Historic California Posts. Camps, Stations and Airfields
Camp Atascadero
(Camp Ringgold)
 
 
 
 
The 1904 Joint Encampment for Field Instruction of United States Troops and the Organized Militia of California
by Sgt Maj (CA) Dan Sebby, Military Historian, California Military Department
 
 
 
After the Spanish American War and the Philippine Insurrection, the Army took a long hard look at how the National Guard faired during those campaigns in the former Spanish colonies of Cuba, Puerto Rico and the Philippine Islands. What they found was that National Guard was ill prepared to fight in long sustained deployments overseas. In the years following the Civil War the state militias, which had provided a majority of the soldiers so well for that conflict, had degraded to little more that organized social clubs or police reserve used for strike breaking. When these units were activated for duties in the Caribbean and Asia they were totally unprepared for the rigors of contemporary warfare.
 
While most units did perform some sort of annual training encampment, it was hardly difficult and far from being uncomfortable. Soldiers would arrive at their campsite and find that their tents and dining facilities were already set up by local contractors and local merchants and tavern owners would set up temporary operations just outside the camp's boundary to serve the soldiers. Officers would routinely take up residence in the finest local hotels and often bring their wives. Quite often these encampments were little more than a social event with evening dances, concerts and parades conducted after a day of minimal training. But that was going to change.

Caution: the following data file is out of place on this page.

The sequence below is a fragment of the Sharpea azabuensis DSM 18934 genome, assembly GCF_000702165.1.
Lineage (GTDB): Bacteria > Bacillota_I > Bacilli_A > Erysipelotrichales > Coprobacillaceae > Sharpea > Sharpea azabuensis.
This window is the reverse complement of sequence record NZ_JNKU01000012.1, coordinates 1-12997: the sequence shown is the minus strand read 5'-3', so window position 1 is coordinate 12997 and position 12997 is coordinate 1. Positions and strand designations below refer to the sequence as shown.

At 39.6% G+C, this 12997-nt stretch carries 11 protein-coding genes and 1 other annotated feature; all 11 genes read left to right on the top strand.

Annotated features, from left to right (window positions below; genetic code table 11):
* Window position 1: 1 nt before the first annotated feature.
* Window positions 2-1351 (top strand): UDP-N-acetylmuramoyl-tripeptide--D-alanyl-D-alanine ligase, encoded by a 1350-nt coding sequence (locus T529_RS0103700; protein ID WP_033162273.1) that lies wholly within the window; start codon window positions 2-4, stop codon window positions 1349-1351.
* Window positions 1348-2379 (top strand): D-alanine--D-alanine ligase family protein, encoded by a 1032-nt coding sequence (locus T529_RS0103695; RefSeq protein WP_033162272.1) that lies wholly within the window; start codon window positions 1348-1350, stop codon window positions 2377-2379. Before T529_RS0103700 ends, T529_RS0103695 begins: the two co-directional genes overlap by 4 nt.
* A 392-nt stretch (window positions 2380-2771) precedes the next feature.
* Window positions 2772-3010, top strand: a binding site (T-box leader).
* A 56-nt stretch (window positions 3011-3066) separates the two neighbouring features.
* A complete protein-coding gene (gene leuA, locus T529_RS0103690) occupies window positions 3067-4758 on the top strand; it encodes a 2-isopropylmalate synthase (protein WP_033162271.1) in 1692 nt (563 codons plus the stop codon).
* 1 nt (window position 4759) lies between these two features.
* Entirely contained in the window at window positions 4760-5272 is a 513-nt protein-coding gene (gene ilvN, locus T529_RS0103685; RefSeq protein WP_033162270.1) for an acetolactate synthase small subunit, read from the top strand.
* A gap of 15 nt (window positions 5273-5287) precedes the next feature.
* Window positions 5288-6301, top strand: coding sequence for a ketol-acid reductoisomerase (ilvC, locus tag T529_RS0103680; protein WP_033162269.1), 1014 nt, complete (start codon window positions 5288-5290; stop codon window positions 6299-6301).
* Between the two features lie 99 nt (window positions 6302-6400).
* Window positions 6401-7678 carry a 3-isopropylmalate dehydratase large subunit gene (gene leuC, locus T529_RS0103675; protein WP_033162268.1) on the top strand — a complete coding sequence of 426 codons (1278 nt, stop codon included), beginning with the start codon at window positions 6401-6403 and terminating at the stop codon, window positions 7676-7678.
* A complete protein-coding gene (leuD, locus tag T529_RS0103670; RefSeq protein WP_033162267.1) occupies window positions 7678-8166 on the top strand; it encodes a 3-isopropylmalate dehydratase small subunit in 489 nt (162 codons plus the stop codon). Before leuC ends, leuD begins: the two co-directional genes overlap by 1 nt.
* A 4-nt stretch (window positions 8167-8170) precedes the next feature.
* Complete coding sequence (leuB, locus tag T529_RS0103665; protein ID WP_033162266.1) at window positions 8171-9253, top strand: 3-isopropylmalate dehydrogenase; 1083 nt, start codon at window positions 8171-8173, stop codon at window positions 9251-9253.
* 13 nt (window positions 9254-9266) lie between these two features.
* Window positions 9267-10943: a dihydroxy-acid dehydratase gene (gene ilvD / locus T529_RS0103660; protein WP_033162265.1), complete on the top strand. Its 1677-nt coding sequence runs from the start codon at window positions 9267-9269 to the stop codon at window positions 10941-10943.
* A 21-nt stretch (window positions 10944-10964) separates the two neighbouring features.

In 1903, Congress passed the Dick Act which totally reorganized the various state militias under the universal term of National Guard and dictated that they would be trained to Army standards. It was soon decided by the War Department that there were going to be four major joint training exercises with the Regular Army and the National Guard. California was asked to host one of these sites and Governor Pardee, himself a veteran of the Civil War and a former Lieutenant Colonel in the California National Guard, enthusiastically accepted.
 
Three sites were considered in San Luis Obispo County, the Naciemento Ranch, Rancho Santa Margarita, and the Henry Ranch south of Templeton. After considerable study, the Henry Ranch was chosen. In keeping with Army customs of the time, the camp was named for the nearest water feature, a small creek named Atascadero.
 
Soon over 5,000 soldiers and 1, 000 horses made their way to Camp Atascadero. Both Regular Army and National Guard units were joined into a two brigade infantry division with supporting artillery and cavalry, including the famed Buffalo Soldiers of the 9th Cavalry Regiment. Commanding the division and supervising the exercise was the legendary Major General Arthur Macarthur.
 
 
Regular Army Field Artillery travelling through Templeton
 
General MacArthur, father of General of the Army Douglas MacArthur, was the best the Army had. He had earned the Medal of Honor at the Battle of Missionary Ridge during the Civil War, promoted to colonel at the age of 20 and was the last military governor of the Philippines. After decades of fighting battles during the Civil War, the deserts of Arizona and New Mexico against the Apache and against Spanish colonial forces in the Battle of Manila, he knew what had to be done and set about doing it.